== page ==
The beaches of Chia
I am currently in London with some downtime as I prepare for a Domains workshop in Coventry tomorrow. I’m just coming off the longest vacation I have taken in probably twenty years (if not longer). Twelve awesome days in Sardegna, a gorgeous island off the Western coast of Italy. I’m not used to taking vacations, no less long ones, but things aligned and I was really able to check-out for almost the entire time (thanks to my amazing colleagues at Reclaim). Some folks can’t sit on the beach for two weeks, but I’m not one of them. I grew up on Long Island, and summers in Atlantic Beach or some of my fondest childhood memories. I could stay on the beach for months worshipping the sun and reading books. What’s more, the beaches on Sardegna are absolutely gorgeous. Antonella and I have had a running joke for most of our relationship wherein I claimed Long Island (particularly Montauk) has the most beautiful beaches in the world. And she begged to differ given her own experiences on Sardegna. I don’t think I’m wrong per se, but after spending more time on this gem in the Mediterranean my confidence is a bit shaken.
It was truly an ancient Roman beach vacation for me given I was reading the 1972 historical novel Augustus by John Williams. It’s an epistolary novel that focuses on the life and times of Augustus and I really can’t recommend it strongly enough. I picked it up after being blown away by another of Williams’s novels, Stoner, and I think I liked it even better. I will post separately on the novel given there is much I want to say, but I’ll leave one quote here for now: “there is no wall that can be built to protect the human heart from its own weakness.”
And that was everywhere apparent to me in Pula, which was site of a Cathaginian outpost and then a Roman village (which dates from the 1st or 2nd century A.D.). The remnants from another world were everywhere, and the tour of Nora’s Archaeological site was definitely a highlight of the trip.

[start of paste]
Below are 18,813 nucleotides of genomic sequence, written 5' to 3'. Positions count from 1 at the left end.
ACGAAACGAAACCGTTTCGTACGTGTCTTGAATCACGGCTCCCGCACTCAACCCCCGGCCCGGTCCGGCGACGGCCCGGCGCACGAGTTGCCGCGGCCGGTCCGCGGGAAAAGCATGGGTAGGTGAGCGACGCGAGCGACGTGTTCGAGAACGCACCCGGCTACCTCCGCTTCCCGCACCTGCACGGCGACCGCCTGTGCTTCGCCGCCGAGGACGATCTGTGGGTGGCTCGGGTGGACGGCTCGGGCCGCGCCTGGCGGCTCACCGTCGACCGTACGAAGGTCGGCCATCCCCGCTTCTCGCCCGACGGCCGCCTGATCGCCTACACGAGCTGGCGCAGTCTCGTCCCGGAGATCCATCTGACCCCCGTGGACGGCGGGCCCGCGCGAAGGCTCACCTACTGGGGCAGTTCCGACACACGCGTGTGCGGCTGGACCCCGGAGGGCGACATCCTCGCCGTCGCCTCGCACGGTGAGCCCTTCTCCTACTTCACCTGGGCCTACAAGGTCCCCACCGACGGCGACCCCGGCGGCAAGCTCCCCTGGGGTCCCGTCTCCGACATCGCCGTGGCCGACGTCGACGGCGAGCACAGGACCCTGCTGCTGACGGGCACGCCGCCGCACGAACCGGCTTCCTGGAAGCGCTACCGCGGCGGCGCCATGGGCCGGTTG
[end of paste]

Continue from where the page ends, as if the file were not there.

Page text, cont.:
Columns in the Rubble
Remains of the Spa
I even found an ancient Roman boy hanging around asking to play Fortnite:
Below is a good look at how Nora sits out on a spectacular point surrounded almost entirely by water save a small sliver of land.
It was really good downtime was some amazing scenery, and as Italy often does, it made me think about the various arcs of history we are a result of. Right after Augustus I picked up Robert Fagles translation of The Odyssey (“the eastingest Epic”), an edition recommended to me over twenty years ago by Matt Gold, and I am finally getting around to it. I think the bava may be going through a Neo-classical period, which is definitely inline with the advent of Reclaim Video.
To the Tower of Nora
Speaking of the sediments of history, 1400 years after the Roman village was built, the Spanish were in control of Sardegna (a couple of hundred years before the Italians took control) and constructed a network of towers around the island to spot pirates in the 16th and 17th centuries. The network of towers used fires on their roofs to alert each other the approach of pirates—which approved an effective defense.
Scenes from Chia’s Pirate Look-out Tower
Well, I guess no more lounging around the pool, it is time for me to build the Domain myths squarely on the classical tradition of hospitality and conquest 🙂